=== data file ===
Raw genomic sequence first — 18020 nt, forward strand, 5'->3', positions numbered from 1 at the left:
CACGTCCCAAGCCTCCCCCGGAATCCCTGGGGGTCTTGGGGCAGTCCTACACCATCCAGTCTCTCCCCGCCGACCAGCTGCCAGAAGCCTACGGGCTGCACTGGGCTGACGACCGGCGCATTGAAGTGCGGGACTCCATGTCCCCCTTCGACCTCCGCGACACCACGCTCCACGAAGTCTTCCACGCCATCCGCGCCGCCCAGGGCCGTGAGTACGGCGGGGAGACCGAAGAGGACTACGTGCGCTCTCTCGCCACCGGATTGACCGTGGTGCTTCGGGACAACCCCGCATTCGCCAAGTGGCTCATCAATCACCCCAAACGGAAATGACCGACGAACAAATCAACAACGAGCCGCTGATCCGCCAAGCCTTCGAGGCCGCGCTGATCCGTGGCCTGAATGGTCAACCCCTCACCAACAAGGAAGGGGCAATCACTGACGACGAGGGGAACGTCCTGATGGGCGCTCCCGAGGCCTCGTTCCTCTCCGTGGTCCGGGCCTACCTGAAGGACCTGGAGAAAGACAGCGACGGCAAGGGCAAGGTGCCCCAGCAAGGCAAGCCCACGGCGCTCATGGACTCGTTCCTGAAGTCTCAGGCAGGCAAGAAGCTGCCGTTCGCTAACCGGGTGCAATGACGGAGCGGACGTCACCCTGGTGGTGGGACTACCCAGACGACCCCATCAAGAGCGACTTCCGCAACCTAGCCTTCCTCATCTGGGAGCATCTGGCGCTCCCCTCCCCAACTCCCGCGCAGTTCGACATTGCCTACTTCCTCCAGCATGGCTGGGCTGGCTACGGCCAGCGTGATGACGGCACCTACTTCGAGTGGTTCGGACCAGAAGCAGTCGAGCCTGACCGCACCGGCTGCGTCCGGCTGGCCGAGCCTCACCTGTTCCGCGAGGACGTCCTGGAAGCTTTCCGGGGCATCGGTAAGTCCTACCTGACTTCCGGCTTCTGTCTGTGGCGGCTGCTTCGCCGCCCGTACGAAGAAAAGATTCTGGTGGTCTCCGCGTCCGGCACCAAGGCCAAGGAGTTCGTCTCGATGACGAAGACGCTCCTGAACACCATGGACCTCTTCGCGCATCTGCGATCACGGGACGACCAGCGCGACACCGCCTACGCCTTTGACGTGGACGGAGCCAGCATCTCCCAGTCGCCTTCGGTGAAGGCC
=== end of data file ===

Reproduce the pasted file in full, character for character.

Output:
Raw genomic sequence first — 18020 nt, forward strand, 5'->3', positions numbered from 1 at the left:
CACGTCCCAAGCCTCCCCCGGAATCCCTGGGGGTCTTGGGGCAGTCCTACACCATCCAGTCTCTCCCCGCCGACCAGCTGCCAGAAGCCTACGGGCTGCACTGGGCTGACGACCGGCGCATTGAAGTGCGGGACTCCATGTCCCCCTTCGACCTCCGCGACACCACGCTCCACGAAGTCTTCCACGCCATCCGCGCCGCCCAGGGCCGTGAGTACGGCGGGGAGACCGAAGAGGACTACGTGCGCTCTCTCGCCACCGGATTGACCGTGGTGCTTCGGGACAACCCCGCATTCGCCAAGTGGCTCATCAATCACCCCAAACGGAAATGACCGACGAACAAATCAACAACGAGCCGCTGATCCGCCAAGCCTTCGAGGCCGCGCTGATCCGTGGCCTGAATGGTCAACCCCTCACCAACAAGGAAGGGGCAATCACTGACGACGAGGGGAACGTCCTGATGGGCGCTCCCGAGGCCTCGTTCCTCTCCGTGGTCCGGGCCTACCTGAAGGACCTGGAGAAAGACAGCGACGGCAAGGGCAAGGTGCCCCAGCAAGGCAAGCCCACGGCGCTCATGGACTCGTTCCTGAAGTCTCAGGCAGGCAAGAAGCTGCCGTTCGCTAACCGGGTGCAATGACGGAGCGGACGTCACCCTGGTGGTGGGACTACCCAGACGACCCCATCAAGAGCGACTTCCGCAACCTAGCCTTCCTCATCTGGGAGCATCTGGCGCTCCCCTCCCCAACTCCCGCGCAGTTCGACATTGCCTACTTCCTCCAGCATGGCTGGGCTGGCTACGGCCAGCGTGATGACGGCACCTACTTCGAGTGGTTCGGACCAGAAGCAGTCGAGCCTGACCGCACCGGCTGCGTCCGGCTGGCCGAGCCTCACCTGTTCCGCGAGGACGTCCTGGAAGCTTTCCGGGGCATCGGTAAGTCCTACCTGACTTCCGGCTTCTGTCTGTGGCGGCTGCTTCGCCGCCCGTACGAAGAAAAGATTCTGGTGGTCTCCGCGTCCGGCACCAAGGCCAAGGAGTTCGTCTCGATGACGAAGACGCTCCTGAACACCATGGACCTCTTCGCGCATCTGCGATCACGGGACGACCAGCGCGACACCGCCTACGCCTTTGACGTGGACGGAGCCAGCATCTCCCAGTCGCCTTCGGTGAAGGCC